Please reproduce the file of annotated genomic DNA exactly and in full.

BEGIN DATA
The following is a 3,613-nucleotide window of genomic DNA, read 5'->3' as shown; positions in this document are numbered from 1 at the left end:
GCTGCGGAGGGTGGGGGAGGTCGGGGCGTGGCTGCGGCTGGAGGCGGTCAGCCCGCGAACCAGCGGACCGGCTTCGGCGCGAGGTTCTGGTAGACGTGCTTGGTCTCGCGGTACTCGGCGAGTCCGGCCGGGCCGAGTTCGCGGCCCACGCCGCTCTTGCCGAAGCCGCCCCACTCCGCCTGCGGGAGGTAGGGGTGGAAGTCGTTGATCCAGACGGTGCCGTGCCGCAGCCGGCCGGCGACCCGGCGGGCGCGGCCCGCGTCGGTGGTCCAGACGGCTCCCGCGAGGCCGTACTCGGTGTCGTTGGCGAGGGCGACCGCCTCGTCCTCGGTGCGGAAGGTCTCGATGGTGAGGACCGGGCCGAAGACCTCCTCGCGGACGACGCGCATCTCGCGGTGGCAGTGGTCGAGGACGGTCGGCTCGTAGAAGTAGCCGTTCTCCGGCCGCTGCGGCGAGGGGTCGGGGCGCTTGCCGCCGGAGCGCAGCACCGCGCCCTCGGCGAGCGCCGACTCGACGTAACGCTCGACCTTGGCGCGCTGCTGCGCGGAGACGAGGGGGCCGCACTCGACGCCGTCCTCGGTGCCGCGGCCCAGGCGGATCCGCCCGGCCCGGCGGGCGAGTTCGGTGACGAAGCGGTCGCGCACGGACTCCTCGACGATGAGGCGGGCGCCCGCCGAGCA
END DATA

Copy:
The following is a 3,613-nucleotide window of genomic DNA, read 5'->3' as shown; positions in this document are numbered from 1 at the left end:
GCTGCGGAGGGTGGGGGAGGTCGGGGCGTGGCTGCGGCTGGAGGCGGTCAGCCCGCGAACCAGCGGACCGGCTTCGGCGCGAGGTTCTGGTAGACGTGCTTGGTCTCGCGGTACTCGGCGAGTCCGGCCGGGCCGAGTTCGCGGCCCACGCCGCTCTTGCCGAAGCCGCCCCACTCCGCCTGCGGGAGGTAGGGGTGGAAGTCGTTGATCCAGACGGTGCCGTGCCGCAGCCGGCCGGCGACCCGGCGGGCGCGGCCCGCGTCGGTGGTCCAGACGGCTCCCGCGAGGCCGTACTCGGTGTCGTTGGCGAGGGCGACCGCCTCGTCCTCGGTGCGGAAGGTCTCGATGGTGAGGACCGGGCCGAAGACCTCCTCGCGGACGACGCGCATCTCGCGGTGGCAGTGGTCGAGGACGGTCGGCTCGTAGAAGTAGCCGTTCTCCGGCCGCTGCGGCGAGGGGTCGGGGCGCTTGCCGCCGGAGCGCAGCACCGCGCCCTCGGCGAGCGCCGACTCGACGTAACGCTCGACCTTGGCGCGCTGCTGCGCGGAGACGAGGGGGCCGCACTCGACGCCGTCCTCGGTGCCGCGGCCCAGGCGGATCCGCCCGGCCCGGCGGGCGAGTTCGGTGACGAAGCGGTCGCGCACGGACTCCTCGACGATGAGGCGGGCGCCCGCCGAGCA